Mobile devices such as phones, tablets and laptops have become one of the primary ways we communicate and interact with each other. The power of a computer is now at our fingertips, allowing us to talk or send messages to virtually anyone around the world. However, with all these convenient features come risks. Attacks aimed at mobile devices are progressing much more rapidly than attacks aimed at PCs.
What are the risks?
Loss & theft
One of greatest features about mobile devices is being able to take them wherever you go. This portability makes them susceptible to loss or theft. Once in the hands of someone else, all of your private information such as emails, text messages, contacts, photos and even browsing history can be recovered.
Mobile devices come with the ability to set a passcode or password to gain access to and use the device. To protect yourself, be sure to set up a passcode or password on your mobile device to keep it locked if lost or stolen. This helps to prevent unauthorized individuals from gaining access to your data. I will talk about tools to help find your device in a future post.
You can also set an idle timeout that will automatically lock the device when not in use. This also prevents unauthorized access to your data.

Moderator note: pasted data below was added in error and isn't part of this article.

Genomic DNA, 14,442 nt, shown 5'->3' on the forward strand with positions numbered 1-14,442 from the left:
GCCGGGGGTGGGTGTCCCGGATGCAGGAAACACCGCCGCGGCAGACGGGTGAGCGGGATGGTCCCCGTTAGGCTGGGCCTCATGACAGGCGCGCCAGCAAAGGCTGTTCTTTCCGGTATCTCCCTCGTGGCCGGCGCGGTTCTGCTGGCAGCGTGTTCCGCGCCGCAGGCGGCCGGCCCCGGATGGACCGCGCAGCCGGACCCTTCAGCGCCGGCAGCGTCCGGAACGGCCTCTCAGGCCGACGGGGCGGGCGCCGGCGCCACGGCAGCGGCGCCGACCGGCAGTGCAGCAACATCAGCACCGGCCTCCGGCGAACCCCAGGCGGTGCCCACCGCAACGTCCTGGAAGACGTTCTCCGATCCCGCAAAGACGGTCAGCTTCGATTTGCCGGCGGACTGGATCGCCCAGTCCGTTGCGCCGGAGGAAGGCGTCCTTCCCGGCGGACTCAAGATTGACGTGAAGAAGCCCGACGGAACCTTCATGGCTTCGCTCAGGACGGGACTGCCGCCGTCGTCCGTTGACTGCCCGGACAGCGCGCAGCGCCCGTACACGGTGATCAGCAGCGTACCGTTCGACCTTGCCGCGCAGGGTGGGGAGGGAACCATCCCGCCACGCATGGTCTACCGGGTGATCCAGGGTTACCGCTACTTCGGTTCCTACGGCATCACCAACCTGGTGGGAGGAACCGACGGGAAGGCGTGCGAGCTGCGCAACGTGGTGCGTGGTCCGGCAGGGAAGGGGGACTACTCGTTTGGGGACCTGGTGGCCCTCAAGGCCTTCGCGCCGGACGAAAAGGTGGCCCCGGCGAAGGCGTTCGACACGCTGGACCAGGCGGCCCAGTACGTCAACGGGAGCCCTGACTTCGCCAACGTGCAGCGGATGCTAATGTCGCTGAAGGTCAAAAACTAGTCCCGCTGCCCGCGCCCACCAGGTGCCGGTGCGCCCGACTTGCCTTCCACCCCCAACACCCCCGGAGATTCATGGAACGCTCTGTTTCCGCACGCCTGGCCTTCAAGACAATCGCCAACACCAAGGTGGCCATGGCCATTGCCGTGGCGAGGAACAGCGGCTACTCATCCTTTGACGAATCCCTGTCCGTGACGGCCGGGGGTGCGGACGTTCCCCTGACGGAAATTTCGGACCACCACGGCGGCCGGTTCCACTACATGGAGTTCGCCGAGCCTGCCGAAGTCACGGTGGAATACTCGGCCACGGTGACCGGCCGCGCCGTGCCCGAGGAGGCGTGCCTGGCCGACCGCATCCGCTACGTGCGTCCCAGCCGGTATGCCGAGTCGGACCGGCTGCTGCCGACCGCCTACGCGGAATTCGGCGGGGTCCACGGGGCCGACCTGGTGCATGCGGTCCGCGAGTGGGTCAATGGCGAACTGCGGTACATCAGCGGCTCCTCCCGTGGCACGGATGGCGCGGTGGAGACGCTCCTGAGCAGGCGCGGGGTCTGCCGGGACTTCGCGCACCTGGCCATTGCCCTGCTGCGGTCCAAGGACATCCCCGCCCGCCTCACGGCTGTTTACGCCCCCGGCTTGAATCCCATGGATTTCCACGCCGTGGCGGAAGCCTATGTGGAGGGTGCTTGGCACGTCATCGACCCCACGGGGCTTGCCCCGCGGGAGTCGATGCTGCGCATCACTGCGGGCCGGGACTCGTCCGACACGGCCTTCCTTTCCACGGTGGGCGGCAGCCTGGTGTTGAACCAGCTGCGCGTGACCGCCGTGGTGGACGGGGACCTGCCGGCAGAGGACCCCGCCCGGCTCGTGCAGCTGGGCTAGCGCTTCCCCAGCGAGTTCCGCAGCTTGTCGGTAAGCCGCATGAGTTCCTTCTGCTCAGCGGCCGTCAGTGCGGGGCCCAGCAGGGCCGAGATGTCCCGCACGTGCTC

Text message phishing
Short Message Service (SMS) allows you to quickly send and receive short text messages. These messages have become a common method for attackers to fool users into giving personal information. Similar to traditional email, attackers send SMS messages that appear to be from someone you trust or from an organization such as your bank. That trust is then exploited by the attacker who is pretending to be your bank and asks you for personal information. Smishing is the term used for phishing attacks via SMS.
As with email, do not trust any message that asks you for your personal information. Even if you can verify the sender, be sure to ask why your personal information is being requested.
Cyber criminals are always looking for new vulnerabilities in mobile devices. Vulnerabilities are unintended flaws in a system or in software that pose a threat like exposing personal data.
Keeping your software up to date, including operating systems and installed apps, helps protect your device from attack and compromise. Do not “jailbreak” or “root” your device. This removes the manufacturer’s protection against malware and removes any security measures that were originally in place.
Obtain your apps from trusted sources such as the Apple iTunes Store, Google Play, Windows Phone Store or the Amazon App Store for Android. This helps you to avoid malware that is commonly distributed through apps.
Next Tuesday’s Topic: Shoulder Surfing